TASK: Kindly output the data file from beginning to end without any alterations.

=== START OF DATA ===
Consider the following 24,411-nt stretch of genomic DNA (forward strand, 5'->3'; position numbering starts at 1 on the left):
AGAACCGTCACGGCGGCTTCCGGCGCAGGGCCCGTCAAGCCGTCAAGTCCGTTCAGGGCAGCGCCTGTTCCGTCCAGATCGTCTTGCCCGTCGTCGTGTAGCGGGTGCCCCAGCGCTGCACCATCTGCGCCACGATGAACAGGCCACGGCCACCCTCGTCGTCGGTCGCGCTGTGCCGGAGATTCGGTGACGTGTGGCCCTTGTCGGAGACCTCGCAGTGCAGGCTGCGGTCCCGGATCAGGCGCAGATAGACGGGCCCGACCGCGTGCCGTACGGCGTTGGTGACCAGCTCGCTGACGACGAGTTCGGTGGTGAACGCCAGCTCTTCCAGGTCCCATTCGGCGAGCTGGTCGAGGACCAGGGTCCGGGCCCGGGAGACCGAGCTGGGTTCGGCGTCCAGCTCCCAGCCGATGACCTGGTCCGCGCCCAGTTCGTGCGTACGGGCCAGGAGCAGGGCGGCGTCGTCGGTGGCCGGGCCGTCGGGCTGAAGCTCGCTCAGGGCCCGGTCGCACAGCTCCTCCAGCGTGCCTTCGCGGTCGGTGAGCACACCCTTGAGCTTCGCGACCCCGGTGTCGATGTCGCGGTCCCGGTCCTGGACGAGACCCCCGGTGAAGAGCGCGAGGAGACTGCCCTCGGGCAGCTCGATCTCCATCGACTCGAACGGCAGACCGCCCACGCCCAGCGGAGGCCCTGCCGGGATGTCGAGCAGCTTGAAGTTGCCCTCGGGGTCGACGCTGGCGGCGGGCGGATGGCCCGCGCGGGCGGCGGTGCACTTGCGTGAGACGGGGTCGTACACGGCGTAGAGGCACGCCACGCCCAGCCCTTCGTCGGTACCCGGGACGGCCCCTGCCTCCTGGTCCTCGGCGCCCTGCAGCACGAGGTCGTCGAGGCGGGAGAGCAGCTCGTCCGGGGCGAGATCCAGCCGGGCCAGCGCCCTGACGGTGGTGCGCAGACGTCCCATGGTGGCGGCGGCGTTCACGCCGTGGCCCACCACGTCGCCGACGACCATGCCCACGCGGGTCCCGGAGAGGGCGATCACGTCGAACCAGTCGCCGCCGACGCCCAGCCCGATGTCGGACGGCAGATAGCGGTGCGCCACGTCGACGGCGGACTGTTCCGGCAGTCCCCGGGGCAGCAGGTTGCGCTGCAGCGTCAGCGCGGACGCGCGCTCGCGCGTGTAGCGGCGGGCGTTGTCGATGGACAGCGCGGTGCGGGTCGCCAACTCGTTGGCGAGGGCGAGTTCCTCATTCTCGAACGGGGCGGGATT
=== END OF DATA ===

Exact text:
Consider the following 24,411-nt stretch of genomic DNA (forward strand, 5'->3'; position numbering starts at 1 on the left):
AGAACCGTCACGGCGGCTTCCGGCGCAGGGCCCGTCAAGCCGTCAAGTCCGTTCAGGGCAGCGCCTGTTCCGTCCAGATCGTCTTGCCCGTCGTCGTGTAGCGGGTGCCCCAGCGCTGCACCATCTGCGCCACGATGAACAGGCCACGGCCACCCTCGTCGTCGGTCGCGCTGTGCCGGAGATTCGGTGACGTGTGGCCCTTGTCGGAGACCTCGCAGTGCAGGCTGCGGTCCCGGATCAGGCGCAGATAGACGGGCCCGACCGCGTGCCGTACGGCGTTGGTGACCAGCTCGCTGACGACGAGTTCGGTGGTGAACGCCAGCTCTTCCAGGTCCCATTCGGCGAGCTGGTCGAGGACCAGGGTCCGGGCCCGGGAGACCGAGCTGGGTTCGGCGTCCAGCTCCCAGCCGATGACCTGGTCCGCGCCCAGTTCGTGCGTACGGGCCAGGAGCAGGGCGGCGTCGTCGGTGGCCGGGCCGTCGGGCTGAAGCTCGCTCAGGGCCCGGTCGCACAGCTCCTCCAGCGTGCCTTCGCGGTCGGTGAGCACACCCTTGAGCTTCGCGACCCCGGTGTCGATGTCGCGGTCCCGGTCCTGGACGAGACCCCCGGTGAAGAGCGCGAGGAGACTGCCCTCGGGCAGCTCGATCTCCATCGACTCGAACGGCAGACCGCCCACGCCCAGCGGAGGCCCTGCCGGGATGTCGAGCAGCTTGAAGTTGCCCTCGGGGTCGACGCTGGCGGCGGGCGGATGGCCCGCGCGGGCGGCGGTGCACTTGCGTGAGACGGGGTCGTACACGGCGTAGAGGCACGCCACGCCCAGCCCTTCGTCGGTACCCGGGACGGCCCCTGCCTCCTGGTCCTCGGCGCCCTGCAGCACGAGGTCGTCGAGGCGGGAGAGCAGCTCGTCCGGGGCGAGATCCAGCCGGGCCAGCGCCCTGACGGTGGTGCGCAGACGTCCCATGGTGGCGGCGGCGTTCACGCCGTGGCCCACCACGTCGCCGACGACCATGCCCACGCGGGTCCCGGAGAGGGCGATCACGTCGAACCAGTCGCCGCCGACGCCCAGCCCGATGTCGGACGGCAGATAGCGGTGCGCCACGTCGACGGCGGACTGTTCCGGCAGTCCCCGGGGCAGCAGGTTGCGCTGCAGCGTCAGCGCGGACGCGCGCTCGCGCGTGTAGCGGCGGGCGTTGTCGATGGACAGCGCGGTGCGGGTCGCCAACTCGTTGGCGAGGGCGAGTTCCTCATTCTCGAACGGGGCGGGATT